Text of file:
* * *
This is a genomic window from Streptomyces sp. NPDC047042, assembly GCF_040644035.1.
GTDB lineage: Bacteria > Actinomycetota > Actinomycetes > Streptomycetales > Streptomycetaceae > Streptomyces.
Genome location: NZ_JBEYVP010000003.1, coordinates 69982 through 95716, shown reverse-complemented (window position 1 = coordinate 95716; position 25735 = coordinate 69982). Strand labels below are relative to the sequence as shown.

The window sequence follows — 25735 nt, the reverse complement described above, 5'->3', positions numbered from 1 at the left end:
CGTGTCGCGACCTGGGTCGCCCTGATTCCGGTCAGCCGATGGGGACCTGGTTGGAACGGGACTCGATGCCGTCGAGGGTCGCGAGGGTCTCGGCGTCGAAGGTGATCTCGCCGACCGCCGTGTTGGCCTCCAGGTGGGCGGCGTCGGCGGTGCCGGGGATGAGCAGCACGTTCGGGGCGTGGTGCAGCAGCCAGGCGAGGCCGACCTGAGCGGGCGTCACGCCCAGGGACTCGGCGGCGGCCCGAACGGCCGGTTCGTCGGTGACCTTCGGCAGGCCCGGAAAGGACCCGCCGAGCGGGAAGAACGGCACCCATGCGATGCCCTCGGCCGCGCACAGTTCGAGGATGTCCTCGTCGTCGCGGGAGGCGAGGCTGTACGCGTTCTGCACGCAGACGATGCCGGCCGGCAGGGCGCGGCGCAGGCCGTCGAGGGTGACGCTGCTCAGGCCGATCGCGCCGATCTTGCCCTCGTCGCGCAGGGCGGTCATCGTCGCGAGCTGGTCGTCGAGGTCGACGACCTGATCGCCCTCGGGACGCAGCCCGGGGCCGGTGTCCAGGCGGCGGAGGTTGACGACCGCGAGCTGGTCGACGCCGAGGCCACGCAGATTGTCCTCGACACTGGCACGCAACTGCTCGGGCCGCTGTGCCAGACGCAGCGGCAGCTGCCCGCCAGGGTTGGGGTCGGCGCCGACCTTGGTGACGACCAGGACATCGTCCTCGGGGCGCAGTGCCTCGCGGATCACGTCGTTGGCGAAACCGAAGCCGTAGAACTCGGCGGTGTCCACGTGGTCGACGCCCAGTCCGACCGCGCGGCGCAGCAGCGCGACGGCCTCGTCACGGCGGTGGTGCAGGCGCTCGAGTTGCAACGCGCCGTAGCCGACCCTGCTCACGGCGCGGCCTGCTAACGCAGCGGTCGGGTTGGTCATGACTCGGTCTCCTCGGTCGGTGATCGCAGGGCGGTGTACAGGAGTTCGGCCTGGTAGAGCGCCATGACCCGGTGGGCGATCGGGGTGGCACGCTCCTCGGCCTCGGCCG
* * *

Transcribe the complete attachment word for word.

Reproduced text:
This is a genomic window from Streptomyces sp. NPDC047042, assembly GCF_040644035.1.
GTDB lineage: Bacteria > Actinomycetota > Actinomycetes > Streptomycetales > Streptomycetaceae > Streptomyces.
Genome location: NZ_JBEYVP010000003.1, coordinates 69982 through 95716, shown reverse-complemented (window position 1 = coordinate 95716; position 25735 = coordinate 69982). Strand labels below are relative to the sequence as shown.

The window sequence follows — 25735 nt, the reverse complement described above, 5'->3', positions numbered from 1 at the left end:
CGTGTCGCGACCTGGGTCGCCCTGATTCCGGTCAGCCGATGGGGACCTGGTTGGAACGGGACTCGATGCCGTCGAGGGTCGCGAGGGTCTCGGCGTCGAAGGTGATCTCGCCGACCGCCGTGTTGGCCTCCAGGTGGGCGGCGTCGGCGGTGCCGGGGATGAGCAGCACGTTCGGGGCGTGGTGCAGCAGCCAGGCGAGGCCGACCTGAGCGGGCGTCACGCCCAGGGACTCGGCGGCGGCCCGAACGGCCGGTTCGTCGGTGACCTTCGGCAGGCCCGGAAAGGACCCGCCGAGCGGGAAGAACGGCACCCATGCGATGCCCTCGGCCGCGCACAGTTCGAGGATGTCCTCGTCGTCGCGGGAGGCGAGGCTGTACGCGTTCTGCACGCAGACGATGCCGGCCGGCAGGGCGCGGCGCAGGCCGTCGAGGGTGACGCTGCTCAGGCCGATCGCGCCGATCTTGCCCTCGTCGCGCAGGGCGGTCATCGTCGCGAGCTGGTCGTCGAGGTCGACGACCTGATCGCCCTCGGGACGCAGCCCGGGGCCGGTGTCCAGGCGGCGGAGGTTGACGACCGCGAGCTGGTCGACGCCGAGGCCACGCAGATTGTCCTCGACACTGGCACGCAACTGCTCGGGCCGCTGTGCCAGACGCAGCGGCAGCTGCCCGCCAGGGTTGGGGTCGGCGCCGACCTTGGTGACGACCAGGACATCGTCCTCGGGGCGCAGTGCCTCGCGGATCACGTCGTTGGCGAAACCGAAGCCGTAGAACTCGGCGGTGTCCACGTGGTCGACGCCCAGTCCGACCGCGCGGCGCAGCAGCGCGACGGCCTCGTCACGGCGGTGGTGCAGGCGCTCGAGTTGCAACGCGCCGTAGCCGACCCTGCTCACGGCGCGGCCTGCTAACGCAGCGGTCGGGTTGGTCATGACTCGGTCTCCTCGGTCGGTGATCGCAGGGCGGTGTACAGGAGTTCGGCCTGGTAGAGCGCCATGACCCGGTGGGCGATCGGGGTGGCACGCTCCTCGGCCTCGGCCG